Turkey's economy slowed in the third quarter, and the pace of GDP growth slipped back to a calendar adjusted 6.4% year on year in the third quarter, down from the China like 10.2% pace registered in the second one. The key to the slowdown was the deterioration in external trade: exports dropped by 2% year on year, the sharpest contraction since the third quarter of 2009, while import growth remained in double-digits for a fourth consecutive quarter (albeit slowing marginally to an annual increase of 16.9% from 18.8% in the second quarter).

Final domestic demand growth, on the other hand, strengthened to 11.2%, its fastest pace of advance in more than four years. Private consumption growth was strong, and surged by 7.6%, but the heavy lifting seems to have been done by investment (much of it in construction), with an increase in gross fixed capital formation of 31.3%. Even if the underlying housing boom offers the explanation for much of this growth, capital goods investment was also strong, as shown by the fact that the import of capital goods rose by an annual 31.3%.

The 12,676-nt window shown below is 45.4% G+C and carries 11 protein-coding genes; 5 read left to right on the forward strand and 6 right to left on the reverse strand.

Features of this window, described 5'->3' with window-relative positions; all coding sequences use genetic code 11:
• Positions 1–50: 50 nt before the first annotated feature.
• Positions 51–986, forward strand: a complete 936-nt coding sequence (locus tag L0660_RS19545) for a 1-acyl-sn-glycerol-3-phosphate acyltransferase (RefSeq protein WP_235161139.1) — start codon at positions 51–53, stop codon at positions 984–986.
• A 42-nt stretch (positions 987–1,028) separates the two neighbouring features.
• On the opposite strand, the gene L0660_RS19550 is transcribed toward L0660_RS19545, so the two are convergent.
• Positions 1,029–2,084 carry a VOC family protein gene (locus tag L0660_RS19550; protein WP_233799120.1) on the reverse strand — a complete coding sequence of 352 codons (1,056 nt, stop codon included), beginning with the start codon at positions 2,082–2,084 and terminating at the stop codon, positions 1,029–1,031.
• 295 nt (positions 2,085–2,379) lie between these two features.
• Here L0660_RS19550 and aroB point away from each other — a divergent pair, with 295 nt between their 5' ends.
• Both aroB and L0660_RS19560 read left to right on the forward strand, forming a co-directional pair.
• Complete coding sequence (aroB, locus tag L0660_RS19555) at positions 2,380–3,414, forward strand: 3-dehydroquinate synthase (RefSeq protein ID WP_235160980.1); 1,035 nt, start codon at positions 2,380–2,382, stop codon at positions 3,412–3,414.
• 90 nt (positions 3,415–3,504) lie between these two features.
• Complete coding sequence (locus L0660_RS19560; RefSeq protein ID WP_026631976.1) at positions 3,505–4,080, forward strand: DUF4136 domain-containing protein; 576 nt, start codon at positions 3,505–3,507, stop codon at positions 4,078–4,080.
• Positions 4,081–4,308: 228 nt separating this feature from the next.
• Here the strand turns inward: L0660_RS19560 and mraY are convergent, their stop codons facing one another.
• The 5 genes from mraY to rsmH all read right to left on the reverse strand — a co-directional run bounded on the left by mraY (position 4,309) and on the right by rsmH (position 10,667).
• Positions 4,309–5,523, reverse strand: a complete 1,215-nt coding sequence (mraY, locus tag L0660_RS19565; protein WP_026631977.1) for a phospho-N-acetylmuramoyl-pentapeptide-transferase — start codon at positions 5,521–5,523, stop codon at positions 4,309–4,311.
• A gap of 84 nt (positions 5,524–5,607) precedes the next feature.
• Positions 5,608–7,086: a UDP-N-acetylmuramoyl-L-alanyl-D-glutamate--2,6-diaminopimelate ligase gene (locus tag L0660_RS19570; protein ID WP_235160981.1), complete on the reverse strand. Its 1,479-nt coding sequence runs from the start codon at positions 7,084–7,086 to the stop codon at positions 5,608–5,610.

In fact, the most worrying part of the Q3 performance was not the fall in exports, it was the surge in imports, and the impact this is having on the trade and current account balances. Correcting this disturbing trend must now be one of the most important policy priorities for Turkish decision makers. Consensus forecasts now suggest Turkey could well grow by an annual 7% this year (up from an earlier expectation of 6%) and this does not seem to be at all unreasonable,

Whatever the weaknesses, the big picture story is that Turkey’s economy is once more growing dynamically and reaching new highs. Real economic gains are being made and we now are seeing increasing evidence of a true recovery which goes well beyond the confines of a simple statistical rebound.